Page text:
Medical Community Gifts $6.8 Million To Brownsville Independent School District

Good news for Brownsville taxpayers! It appears that the local medical community has “gifted” $6.8 million to the Brownsville Independent School District through lower medical fees. Or did they?

In the October 17 issue of the Brownsville Herald, it was reported that MAA officials told the district’s insurance committee to expect a “savings of $6.8 million” this year over last year.  MAA acquired the BISD account last year. The prior third party administrator was HealthSmart.

Does this sound too good to be true? Why would medical care providers lower their fees and give up $6.8 million in a year’s time? Are area physicians driving volkswagons these days? Are hospital administrators moving to low rent apartments? Most people have come to understand that medical prices are constantly increasing, not decreasing.

Or, could it be that the conclusion is based on inaccuracies or flawed methodologies upon which the projection was performed? Or, is BISD simply have a good year? Or a combination of these possibilities?

One of the biggest flaws in a PPO network evaluation process is that many use an evaluation model that are based on historical data (usually 12-36 months). They use a retrospective review of network pricing, factoring in those savings levels onto future cost projections. A network evaluation based on retrospective information, with no adjustments made for significant contract or rate changes, becomes irrelevant and is not a valid indicator of what a group like the BISD will actually save by moving to another network. For example, when consumers prepare to buy a new television, do they make their buying decision by looking at the price for each television from 2 years ago? Of course not.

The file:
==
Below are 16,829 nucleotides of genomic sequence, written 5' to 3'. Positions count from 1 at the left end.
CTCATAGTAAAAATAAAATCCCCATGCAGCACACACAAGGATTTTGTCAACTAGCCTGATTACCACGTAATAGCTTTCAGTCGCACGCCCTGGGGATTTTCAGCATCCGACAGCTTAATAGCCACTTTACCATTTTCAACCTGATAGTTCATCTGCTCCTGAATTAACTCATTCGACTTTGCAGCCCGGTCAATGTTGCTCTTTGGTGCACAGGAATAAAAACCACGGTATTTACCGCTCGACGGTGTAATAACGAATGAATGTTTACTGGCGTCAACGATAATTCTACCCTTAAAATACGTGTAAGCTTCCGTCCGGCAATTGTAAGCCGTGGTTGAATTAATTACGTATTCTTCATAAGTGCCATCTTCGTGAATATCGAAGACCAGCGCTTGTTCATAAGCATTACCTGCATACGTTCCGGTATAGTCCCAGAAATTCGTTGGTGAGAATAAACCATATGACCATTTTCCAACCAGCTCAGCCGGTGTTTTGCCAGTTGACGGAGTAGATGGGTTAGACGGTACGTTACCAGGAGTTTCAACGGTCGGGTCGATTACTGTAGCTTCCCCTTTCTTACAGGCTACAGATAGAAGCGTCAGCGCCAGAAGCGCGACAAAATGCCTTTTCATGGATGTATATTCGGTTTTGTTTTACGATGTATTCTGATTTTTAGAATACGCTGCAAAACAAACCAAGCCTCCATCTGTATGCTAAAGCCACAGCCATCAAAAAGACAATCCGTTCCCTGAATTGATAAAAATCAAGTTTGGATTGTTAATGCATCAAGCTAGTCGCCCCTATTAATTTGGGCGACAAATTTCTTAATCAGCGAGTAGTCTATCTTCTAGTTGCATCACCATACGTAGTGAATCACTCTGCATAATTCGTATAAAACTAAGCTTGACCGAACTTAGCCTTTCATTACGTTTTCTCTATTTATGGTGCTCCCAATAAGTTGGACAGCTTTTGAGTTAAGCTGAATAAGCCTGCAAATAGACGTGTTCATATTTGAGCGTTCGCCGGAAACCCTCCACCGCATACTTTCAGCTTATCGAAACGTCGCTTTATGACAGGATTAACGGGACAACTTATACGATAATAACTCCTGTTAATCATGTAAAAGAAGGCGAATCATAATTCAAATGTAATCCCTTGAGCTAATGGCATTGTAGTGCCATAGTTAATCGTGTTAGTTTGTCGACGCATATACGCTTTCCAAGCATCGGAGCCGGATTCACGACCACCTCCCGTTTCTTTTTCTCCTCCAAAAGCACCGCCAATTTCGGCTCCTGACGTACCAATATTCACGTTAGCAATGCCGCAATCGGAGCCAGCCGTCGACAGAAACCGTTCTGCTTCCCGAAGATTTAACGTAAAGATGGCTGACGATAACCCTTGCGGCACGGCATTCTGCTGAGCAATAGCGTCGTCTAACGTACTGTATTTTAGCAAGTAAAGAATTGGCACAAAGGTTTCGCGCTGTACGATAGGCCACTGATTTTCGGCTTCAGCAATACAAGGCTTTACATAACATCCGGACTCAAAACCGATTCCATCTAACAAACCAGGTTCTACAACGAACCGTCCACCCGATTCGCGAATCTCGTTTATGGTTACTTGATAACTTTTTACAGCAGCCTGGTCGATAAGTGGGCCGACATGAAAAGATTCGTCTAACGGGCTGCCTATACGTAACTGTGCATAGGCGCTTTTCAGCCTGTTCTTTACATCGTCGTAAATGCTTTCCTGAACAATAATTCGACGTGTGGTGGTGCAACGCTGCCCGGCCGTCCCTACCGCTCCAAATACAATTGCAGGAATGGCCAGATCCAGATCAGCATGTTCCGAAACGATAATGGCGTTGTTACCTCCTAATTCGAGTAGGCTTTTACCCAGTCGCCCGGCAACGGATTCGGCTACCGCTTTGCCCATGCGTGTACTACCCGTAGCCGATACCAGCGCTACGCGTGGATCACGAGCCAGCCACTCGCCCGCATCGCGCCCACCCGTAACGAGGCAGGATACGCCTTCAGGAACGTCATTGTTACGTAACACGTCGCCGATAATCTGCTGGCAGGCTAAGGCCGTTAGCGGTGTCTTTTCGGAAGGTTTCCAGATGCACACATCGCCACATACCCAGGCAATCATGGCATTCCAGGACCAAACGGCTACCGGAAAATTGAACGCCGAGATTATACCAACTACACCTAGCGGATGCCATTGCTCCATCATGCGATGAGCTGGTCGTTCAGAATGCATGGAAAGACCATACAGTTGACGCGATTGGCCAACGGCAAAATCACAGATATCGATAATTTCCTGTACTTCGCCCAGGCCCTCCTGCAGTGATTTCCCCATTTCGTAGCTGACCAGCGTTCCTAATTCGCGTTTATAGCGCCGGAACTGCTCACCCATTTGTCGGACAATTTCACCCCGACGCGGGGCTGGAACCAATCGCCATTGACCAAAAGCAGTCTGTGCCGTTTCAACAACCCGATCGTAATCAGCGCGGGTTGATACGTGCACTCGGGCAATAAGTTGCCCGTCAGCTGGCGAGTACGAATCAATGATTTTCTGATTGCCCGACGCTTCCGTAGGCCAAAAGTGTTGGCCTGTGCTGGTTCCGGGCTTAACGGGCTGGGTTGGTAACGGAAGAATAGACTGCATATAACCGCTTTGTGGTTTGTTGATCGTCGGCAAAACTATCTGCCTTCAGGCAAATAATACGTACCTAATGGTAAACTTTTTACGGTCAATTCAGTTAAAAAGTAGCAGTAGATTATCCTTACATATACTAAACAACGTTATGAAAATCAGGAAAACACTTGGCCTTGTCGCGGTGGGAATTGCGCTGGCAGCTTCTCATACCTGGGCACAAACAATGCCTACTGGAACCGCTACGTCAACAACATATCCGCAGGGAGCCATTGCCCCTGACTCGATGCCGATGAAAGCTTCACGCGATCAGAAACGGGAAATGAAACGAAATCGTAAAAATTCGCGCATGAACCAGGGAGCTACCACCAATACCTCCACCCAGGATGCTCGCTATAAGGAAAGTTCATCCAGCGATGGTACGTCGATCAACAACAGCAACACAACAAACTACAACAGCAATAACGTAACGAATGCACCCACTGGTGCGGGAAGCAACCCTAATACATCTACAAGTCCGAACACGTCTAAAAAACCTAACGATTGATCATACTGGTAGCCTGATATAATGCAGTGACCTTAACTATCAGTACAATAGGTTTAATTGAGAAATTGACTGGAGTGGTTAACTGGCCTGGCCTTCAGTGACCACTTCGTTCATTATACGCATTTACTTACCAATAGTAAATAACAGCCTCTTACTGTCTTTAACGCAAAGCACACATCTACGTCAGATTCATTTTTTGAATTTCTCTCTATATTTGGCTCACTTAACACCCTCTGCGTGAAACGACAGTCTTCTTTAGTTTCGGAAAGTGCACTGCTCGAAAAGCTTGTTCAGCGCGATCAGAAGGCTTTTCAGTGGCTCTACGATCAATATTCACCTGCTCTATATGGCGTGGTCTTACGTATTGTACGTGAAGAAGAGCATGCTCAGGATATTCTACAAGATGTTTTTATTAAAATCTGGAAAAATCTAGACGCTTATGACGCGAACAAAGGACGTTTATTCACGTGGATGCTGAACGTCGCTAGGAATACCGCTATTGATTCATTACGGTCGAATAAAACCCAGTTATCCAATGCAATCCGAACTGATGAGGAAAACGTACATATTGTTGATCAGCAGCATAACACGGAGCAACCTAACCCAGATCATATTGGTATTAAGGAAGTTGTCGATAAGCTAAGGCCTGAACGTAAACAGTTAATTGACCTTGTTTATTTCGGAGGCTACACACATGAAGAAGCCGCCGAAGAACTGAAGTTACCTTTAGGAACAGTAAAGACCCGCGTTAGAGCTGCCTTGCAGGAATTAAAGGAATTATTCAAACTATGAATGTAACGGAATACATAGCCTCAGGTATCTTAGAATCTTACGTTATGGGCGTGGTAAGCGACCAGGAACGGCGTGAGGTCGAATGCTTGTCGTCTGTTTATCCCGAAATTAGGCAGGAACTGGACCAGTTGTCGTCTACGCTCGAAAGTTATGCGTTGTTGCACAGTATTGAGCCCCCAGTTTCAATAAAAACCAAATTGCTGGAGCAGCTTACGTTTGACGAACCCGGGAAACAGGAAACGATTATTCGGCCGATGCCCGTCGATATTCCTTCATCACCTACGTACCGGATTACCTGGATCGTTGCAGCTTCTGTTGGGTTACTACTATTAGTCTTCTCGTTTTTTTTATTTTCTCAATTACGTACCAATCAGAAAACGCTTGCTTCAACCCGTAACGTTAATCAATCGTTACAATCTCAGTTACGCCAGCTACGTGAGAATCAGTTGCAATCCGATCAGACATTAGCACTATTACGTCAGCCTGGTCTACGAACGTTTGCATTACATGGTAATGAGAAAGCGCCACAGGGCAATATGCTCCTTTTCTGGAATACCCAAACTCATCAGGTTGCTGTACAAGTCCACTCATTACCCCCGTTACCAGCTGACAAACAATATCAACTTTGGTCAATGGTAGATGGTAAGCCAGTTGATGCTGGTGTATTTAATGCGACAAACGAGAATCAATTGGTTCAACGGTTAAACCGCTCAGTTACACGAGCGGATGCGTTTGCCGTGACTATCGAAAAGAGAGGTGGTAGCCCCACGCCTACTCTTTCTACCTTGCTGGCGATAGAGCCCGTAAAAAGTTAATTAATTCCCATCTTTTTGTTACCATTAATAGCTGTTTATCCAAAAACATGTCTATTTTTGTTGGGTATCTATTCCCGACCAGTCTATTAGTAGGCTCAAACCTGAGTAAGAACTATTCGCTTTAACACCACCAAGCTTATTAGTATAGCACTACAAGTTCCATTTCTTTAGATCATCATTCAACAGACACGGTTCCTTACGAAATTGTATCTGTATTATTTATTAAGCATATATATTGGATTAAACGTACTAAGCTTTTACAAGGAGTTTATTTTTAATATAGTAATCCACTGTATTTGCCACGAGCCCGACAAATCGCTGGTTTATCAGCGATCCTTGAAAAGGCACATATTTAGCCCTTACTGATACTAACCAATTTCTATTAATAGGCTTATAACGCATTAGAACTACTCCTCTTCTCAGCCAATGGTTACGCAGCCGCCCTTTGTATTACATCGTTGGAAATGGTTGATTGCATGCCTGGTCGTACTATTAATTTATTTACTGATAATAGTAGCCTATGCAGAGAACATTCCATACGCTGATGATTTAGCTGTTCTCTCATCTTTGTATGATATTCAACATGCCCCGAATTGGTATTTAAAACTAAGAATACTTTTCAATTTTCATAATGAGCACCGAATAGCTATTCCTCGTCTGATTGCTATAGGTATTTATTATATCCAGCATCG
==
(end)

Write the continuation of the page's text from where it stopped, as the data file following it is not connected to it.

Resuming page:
PPO contracts contain “escalator” clauses that give medical providers a “raise” every twelve months. So every month, some 1/12th of all providers get a pay raise, a never ending cycle.

Neither HealthSmart PPO or Texas True Choice have a predominant market share over the other in the lower Rio Grande Valley. Both of these “rental” networks have pretty much the same providers on their PPO listing. The overall aggregate pricing differential, in our opinion, is just about 1%.  We have developed credible data that we believe proves this.

In our opinion there is no compelling argument that would conclude that medical providers in our community would agree to significantly better pricing with one rental network over another.

Only the medical community knows the truth, and they are keeping quiet (for now).

We look forward to learning the truth. The Brownsville Independent School District VS HealthSmart lawsuit will shine a strong light on the mysterious world of PPO “discounts.”

Editor’s Note: “How do we know we are doing much better this year than last year?” asked Don Pedro. “What was this year is last year plus or minus this year’s change,” replied the expert. “If change is the only constant why do we need to measure it? You dont know if something is better if you didnt know how to measure what it was before” countered Don Pedro. And out he went.